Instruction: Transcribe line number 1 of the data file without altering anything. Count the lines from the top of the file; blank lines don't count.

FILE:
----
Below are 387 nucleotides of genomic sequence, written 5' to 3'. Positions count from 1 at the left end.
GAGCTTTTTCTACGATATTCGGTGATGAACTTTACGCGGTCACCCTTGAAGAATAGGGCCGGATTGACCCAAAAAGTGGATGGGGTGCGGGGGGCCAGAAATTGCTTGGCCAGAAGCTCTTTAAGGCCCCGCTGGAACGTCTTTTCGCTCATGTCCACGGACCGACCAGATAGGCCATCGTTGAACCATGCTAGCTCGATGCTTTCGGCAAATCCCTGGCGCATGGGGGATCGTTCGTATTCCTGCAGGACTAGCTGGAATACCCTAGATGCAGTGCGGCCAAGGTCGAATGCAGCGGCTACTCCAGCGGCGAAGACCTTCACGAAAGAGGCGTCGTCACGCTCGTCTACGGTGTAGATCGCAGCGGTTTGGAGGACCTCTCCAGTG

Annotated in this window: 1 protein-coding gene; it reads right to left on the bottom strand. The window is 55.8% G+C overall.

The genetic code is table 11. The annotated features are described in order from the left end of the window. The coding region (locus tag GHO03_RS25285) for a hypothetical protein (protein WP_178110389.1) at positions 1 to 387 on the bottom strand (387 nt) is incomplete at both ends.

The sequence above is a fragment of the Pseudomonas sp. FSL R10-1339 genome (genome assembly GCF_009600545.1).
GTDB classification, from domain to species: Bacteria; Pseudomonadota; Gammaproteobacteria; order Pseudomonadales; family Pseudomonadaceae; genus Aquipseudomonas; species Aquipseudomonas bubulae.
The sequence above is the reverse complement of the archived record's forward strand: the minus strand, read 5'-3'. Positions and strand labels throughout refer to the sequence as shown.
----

Below are 387 nucleotides of genomic sequence, written 5' to 3'. Positions count from 1 at the left end.